It sounds bananas, but fruit has been the catalyst to bring two countries together. For Mount Jackson apple grower Sonny Bowman, an unprecedented agricultural contract with Cuba has exciting possibilities.
Sonny Bowman, owner of Turkey Knob Growers, says, "It's a new market for us and a new market for the U.S. It's a market we haven't enjoyed since 1959 when the embargo started."
That embargo was lifted by Congress in 2000 and now Cuba can buy food and medicine from the United States. Bowman's $75,000 apple deal is leading the way.
Tom Sleight, from the Virginia Department of Agriculture, says, "We need innovative and progressive growers like Turkey Knob to take advantage of these openings because they're tough."
A Cuban delegation visited Bowman's packaging plant in Timberville to close the deal they started at a food fair in Havana.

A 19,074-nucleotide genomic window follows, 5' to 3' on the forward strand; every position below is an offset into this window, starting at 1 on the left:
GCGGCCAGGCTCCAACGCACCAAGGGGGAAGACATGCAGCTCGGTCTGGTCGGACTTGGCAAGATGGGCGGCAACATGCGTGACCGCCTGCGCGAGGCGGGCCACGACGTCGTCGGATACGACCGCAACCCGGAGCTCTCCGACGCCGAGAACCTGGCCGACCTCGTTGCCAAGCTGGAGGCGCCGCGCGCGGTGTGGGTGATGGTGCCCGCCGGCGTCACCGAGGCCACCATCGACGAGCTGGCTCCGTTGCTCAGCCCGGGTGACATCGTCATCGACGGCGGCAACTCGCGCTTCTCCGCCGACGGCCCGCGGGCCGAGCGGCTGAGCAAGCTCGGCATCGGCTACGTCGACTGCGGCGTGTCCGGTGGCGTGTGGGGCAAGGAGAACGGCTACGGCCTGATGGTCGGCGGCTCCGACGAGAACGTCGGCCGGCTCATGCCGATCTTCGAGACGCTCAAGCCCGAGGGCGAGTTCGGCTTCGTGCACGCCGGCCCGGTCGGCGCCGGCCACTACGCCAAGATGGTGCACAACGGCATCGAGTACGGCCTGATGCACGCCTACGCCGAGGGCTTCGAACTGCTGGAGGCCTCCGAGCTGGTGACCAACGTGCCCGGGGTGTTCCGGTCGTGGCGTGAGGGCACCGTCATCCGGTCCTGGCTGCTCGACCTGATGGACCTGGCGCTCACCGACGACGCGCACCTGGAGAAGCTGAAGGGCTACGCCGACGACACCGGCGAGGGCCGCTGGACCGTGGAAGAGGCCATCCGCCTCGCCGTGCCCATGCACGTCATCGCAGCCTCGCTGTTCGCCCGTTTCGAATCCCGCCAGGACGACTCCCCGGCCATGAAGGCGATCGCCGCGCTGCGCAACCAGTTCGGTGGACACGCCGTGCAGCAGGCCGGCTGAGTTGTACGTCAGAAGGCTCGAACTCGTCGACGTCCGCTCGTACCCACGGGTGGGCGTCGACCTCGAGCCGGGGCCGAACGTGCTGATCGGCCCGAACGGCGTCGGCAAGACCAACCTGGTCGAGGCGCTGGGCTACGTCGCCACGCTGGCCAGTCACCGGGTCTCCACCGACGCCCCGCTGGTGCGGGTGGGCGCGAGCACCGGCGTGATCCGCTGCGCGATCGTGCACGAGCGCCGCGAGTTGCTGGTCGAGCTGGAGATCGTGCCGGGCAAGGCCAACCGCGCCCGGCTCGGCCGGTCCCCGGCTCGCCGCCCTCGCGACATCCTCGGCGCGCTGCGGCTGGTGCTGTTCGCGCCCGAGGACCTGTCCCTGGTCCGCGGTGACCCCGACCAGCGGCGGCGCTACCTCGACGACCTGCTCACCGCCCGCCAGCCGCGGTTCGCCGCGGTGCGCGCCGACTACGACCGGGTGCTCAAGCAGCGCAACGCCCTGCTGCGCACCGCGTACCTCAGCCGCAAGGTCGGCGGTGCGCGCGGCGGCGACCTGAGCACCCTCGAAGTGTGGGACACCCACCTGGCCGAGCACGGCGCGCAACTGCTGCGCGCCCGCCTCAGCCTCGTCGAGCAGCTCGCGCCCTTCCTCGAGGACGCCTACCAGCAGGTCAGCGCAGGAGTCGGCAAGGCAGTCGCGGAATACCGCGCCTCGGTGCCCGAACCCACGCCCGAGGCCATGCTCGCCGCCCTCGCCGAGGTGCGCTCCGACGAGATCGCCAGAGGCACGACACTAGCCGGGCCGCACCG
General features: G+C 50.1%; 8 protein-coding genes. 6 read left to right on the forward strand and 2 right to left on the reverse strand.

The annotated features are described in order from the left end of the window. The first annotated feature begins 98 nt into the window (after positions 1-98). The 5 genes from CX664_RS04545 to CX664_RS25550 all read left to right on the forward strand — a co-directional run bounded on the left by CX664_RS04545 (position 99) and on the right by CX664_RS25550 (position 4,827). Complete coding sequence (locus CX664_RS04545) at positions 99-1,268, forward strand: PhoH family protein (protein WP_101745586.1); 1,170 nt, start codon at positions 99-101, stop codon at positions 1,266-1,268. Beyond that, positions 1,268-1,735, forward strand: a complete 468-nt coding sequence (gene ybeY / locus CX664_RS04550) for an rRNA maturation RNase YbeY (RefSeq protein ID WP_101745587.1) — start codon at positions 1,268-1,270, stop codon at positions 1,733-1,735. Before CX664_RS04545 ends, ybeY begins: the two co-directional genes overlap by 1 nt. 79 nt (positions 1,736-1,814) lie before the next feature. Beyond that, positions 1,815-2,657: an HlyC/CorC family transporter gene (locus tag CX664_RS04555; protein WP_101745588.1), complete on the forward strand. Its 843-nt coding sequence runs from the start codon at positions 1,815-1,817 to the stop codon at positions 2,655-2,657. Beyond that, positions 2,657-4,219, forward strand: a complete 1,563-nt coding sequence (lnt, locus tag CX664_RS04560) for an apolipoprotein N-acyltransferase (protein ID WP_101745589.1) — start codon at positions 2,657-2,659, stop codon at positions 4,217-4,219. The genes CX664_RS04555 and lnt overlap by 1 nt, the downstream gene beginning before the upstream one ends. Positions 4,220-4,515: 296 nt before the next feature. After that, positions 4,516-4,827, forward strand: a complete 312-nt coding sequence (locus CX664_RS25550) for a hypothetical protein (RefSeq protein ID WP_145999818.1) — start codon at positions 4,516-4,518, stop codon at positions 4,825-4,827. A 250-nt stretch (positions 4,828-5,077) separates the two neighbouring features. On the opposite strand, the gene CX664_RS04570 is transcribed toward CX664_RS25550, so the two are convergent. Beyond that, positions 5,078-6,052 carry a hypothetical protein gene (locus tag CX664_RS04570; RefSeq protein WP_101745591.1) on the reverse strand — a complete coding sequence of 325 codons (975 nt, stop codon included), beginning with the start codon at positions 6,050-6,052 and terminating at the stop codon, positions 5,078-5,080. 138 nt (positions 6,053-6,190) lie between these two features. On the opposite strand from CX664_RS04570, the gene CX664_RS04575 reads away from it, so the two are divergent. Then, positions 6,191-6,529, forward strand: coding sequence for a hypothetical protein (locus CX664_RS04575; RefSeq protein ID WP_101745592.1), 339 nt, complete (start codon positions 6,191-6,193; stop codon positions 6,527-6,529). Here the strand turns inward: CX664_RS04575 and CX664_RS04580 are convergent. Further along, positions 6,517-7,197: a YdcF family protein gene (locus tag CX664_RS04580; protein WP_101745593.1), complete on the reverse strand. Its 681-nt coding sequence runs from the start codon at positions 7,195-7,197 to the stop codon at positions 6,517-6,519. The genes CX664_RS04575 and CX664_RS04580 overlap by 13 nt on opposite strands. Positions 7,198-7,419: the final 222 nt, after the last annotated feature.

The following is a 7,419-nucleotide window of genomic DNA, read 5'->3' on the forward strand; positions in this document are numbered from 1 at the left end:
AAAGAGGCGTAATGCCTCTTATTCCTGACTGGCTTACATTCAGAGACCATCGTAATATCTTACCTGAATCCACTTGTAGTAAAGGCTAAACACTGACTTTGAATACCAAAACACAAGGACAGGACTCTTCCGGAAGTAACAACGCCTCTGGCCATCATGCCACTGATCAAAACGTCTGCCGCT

A Cuban delegation visited Bowman's packaging plant in Timberville to close the deal they started at a food fair in Havana. Last fall, hundreds of American exhibitors from 33 states were there, fighting to exchange products for pesos. Virginia was the first to snag a deal.
Tatiana Gonzalez, delegate from Cuba says, "So far we are really pleased with what we have seen."
Elaine Lidholm from the state's Department of Agriculture says this is just the beginning for Virginia growers.
"We're hoping to branch out to wood products, some grains. There's a possibility in the future for some dairy cattle," says Lidholm.
To Bowman, that partnership with Cuba means progress for the Valley.
“Anything shipped out of the Valley of course helps the local economy. As long as we can continue to do that we will be able to grow and the Valley will be able to grow," says Bowman.
Cuban officials were visiting Turkey Knob to learn how to meet pest-free standards for selling and shipping goods. The Virginia Department of Agriculture says all health issues should be hammered out this week with the USDA. And apples from the Valley are expected to be in Cuba within 20 days.